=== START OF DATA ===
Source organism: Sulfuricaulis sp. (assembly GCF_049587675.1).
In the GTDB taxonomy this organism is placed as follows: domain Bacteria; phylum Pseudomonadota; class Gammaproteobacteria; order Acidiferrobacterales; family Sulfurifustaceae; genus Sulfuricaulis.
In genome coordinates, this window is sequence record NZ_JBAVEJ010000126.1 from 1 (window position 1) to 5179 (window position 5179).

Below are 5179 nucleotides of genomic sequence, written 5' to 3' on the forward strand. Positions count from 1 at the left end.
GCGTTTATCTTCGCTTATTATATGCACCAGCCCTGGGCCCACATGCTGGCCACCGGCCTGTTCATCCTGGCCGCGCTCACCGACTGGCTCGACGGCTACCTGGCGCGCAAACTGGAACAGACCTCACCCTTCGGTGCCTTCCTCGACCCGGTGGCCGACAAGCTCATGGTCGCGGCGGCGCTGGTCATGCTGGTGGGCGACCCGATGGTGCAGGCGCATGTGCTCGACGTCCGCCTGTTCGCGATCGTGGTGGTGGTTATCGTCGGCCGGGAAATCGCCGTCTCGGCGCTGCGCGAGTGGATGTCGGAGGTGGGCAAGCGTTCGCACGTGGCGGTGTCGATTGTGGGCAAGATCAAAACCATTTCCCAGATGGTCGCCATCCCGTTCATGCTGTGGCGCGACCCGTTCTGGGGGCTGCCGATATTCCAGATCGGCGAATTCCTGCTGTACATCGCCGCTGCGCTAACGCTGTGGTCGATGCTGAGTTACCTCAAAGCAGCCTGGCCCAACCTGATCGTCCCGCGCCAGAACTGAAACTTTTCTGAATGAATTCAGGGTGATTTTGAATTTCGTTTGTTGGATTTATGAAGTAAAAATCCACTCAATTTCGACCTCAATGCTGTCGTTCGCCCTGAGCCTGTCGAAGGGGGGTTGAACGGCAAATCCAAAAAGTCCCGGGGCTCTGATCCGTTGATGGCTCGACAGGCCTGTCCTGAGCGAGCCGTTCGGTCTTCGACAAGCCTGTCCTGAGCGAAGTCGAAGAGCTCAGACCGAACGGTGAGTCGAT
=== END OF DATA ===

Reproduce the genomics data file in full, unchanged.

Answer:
Source organism: Sulfuricaulis sp. (assembly GCF_049587675.1).
In the GTDB taxonomy this organism is placed as follows: domain Bacteria; phylum Pseudomonadota; class Gammaproteobacteria; order Acidiferrobacterales; family Sulfurifustaceae; genus Sulfuricaulis.
In genome coordinates, this window is sequence record NZ_JBAVEJ010000126.1 from 1 (window position 1) to 5179 (window position 5179).

Below are 5179 nucleotides of genomic sequence, written 5' to 3' on the forward strand. Positions count from 1 at the left end.
GCGTTTATCTTCGCTTATTATATGCACCAGCCCTGGGCCCACATGCTGGCCACCGGCCTGTTCATCCTGGCCGCGCTCACCGACTGGCTCGACGGCTACCTGGCGCGCAAACTGGAACAGACCTCACCCTTCGGTGCCTTCCTCGACCCGGTGGCCGACAAGCTCATGGTCGCGGCGGCGCTGGTCATGCTGGTGGGCGACCCGATGGTGCAGGCGCATGTGCTCGACGTCCGCCTGTTCGCGATCGTGGTGGTGGTTATCGTCGGCCGGGAAATCGCCGTCTCGGCGCTGCGCGAGTGGATGTCGGAGGTGGGCAAGCGTTCGCACGTGGCGGTGTCGATTGTGGGCAAGATCAAAACCATTTCCCAGATGGTCGCCATCCCGTTCATGCTGTGGCGCGACCCGTTCTGGGGGCTGCCGATATTCCAGATCGGCGAATTCCTGCTGTACATCGCCGCTGCGCTAACGCTGTGGTCGATGCTGAGTTACCTCAAAGCAGCCTGGCCCAACCTGATCGTCCCGCGCCAGAACTGAAACTTTTCTGAATGAATTCAGGGTGATTTTGAATTTCGTTTGTTGGATTTATGAAGTAAAAATCCACTCAATTTCGACCTCAATGCTGTCGTTCGCCCTGAGCCTGTCGAAGGGGGGTTGAACGGCAAATCCAAAAAGTCCCGGGGCTCTGATCCGTTGATGGCTCGACAGGCCTGTCCTGAGCGAGCCGTTCGGTCTTCGACAAGCCTGTCCTGAGCGAAGTCGAAGAGCTCAGACCGAACGGTGAGTCGAT